ROE

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Charmingly mellow, infectious, delicate electro pop that wears its heart on its sleeve

Biography

by James Hendicott
5 April 2019

Roisin Donald — better known as ROE — is, on the surface at least, a chilled-out, accessible synth-pop artist. But things aren’t always what they feel like on the surface.

ROE’s hometown is inherently and inevitably at the centre of the UK and Ireland’s latest political crisis. Derry/Londonderry (yes, the inhabitants can’t even agree on the city’s name) sits on the border of Northern Ireland and the Republic, and has a long, dark history of political violence.

Born around the turn of the millennium, ROE is a voice of the first generation that has grown up in peace; the post-Good Friday Agreement generation. Nevertheless, politics still weighs heavily in her part of the world, especially today, as the border question reignites. Intentional or not, it seeps naturally into her fuzzy, memorable pop songs.

Take “Wasted.Patient.Thinking”. an emotionally delicate track about an abusive relationship. It’s about the right not to have to compromise yourself, and the importance of getting out. Oddly, it could equally be about the younger generation’s battle against Brexit: ROE was born too late to vote, but there’s no question it will impact her life, and she’s not happy about it. Uncertainty and lack of control, both seem to play around the fringes.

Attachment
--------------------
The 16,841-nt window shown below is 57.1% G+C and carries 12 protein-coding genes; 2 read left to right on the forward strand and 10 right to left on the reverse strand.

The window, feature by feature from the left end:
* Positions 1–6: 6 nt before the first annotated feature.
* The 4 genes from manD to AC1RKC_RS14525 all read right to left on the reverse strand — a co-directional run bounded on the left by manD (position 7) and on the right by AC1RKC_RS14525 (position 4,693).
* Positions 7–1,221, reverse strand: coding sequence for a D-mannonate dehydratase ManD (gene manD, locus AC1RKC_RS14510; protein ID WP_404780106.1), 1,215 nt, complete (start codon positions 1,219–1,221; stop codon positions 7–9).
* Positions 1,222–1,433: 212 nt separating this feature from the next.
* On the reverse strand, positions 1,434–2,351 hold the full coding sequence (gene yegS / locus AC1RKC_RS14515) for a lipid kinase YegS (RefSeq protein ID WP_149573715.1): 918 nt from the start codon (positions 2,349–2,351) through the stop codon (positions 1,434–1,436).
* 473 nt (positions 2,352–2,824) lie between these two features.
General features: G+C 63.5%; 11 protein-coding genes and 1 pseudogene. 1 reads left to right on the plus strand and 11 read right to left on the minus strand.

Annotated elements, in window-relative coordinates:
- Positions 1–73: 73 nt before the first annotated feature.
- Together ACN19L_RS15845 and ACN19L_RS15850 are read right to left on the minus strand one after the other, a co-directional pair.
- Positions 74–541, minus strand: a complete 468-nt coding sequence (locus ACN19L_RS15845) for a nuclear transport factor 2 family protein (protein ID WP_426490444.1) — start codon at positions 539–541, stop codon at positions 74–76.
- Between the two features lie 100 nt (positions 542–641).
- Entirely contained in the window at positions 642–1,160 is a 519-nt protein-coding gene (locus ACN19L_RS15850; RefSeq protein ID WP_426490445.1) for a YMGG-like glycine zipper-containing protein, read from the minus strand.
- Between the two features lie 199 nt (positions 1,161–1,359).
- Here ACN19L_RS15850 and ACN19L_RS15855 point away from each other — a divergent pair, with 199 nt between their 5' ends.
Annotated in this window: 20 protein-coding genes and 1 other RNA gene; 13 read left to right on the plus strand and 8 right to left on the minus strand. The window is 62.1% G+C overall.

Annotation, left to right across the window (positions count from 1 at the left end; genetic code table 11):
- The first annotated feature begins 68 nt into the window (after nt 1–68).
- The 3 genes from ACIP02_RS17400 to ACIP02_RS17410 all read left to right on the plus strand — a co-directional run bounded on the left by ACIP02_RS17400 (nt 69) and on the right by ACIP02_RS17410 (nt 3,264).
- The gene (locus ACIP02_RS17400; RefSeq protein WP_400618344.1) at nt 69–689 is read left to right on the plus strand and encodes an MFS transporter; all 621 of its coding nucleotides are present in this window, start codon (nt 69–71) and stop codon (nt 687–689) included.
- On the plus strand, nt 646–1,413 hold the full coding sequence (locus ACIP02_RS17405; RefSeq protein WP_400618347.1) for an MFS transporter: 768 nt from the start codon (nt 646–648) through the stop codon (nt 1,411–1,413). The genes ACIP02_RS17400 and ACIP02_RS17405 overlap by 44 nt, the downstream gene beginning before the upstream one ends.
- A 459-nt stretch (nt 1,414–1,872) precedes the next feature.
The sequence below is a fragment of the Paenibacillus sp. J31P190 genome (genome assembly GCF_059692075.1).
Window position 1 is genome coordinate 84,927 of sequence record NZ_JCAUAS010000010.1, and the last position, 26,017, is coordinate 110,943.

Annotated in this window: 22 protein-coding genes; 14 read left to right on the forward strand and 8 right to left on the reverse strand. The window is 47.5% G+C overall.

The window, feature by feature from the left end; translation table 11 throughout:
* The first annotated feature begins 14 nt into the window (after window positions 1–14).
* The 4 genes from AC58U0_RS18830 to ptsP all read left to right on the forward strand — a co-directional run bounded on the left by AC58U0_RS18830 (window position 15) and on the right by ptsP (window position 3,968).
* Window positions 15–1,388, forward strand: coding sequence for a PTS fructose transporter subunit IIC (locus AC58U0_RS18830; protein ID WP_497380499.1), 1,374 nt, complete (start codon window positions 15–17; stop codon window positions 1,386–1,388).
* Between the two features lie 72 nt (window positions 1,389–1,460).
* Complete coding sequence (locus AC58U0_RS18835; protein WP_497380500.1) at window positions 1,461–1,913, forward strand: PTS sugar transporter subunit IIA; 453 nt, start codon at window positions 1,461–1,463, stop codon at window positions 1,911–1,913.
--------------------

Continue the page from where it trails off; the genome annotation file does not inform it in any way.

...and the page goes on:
ROE’s early songs are stories, and they’re multifaceted. For that alone, ROE jumps ahead of much of the class in her genre: hers is a beautiful contrast, one that seems to strip and seduce the normal aspects of lightly danceable electro-pop and infuse them with the heftier lyrics more common in self-examining singer-songwriting.

There’s even a distinctive, accented lilt to ROE’s sound that lends a real unique tone to her vocal, which is layered over slow-building, intense electronic beats. She self-describes as grumpy, though you might only discover that particular aspect in exploring those lyrics, the music is largely sugary and vibrant.

There are only a handful of tracks out there just yet, but even early in her career, ROE has already popped up at Glastonbury, Live At Leeds and M for Montreal, and her adept multi-instrumental approach to live shows is an effortless charmer.

“People can be the worst,” she says, and she’s right, of course. But people can also be the best, and you get the feeling deep down, her music beautifully contrary music knows that. Even, perhaps, if she doesn’t. What a wonderful contrast that is.

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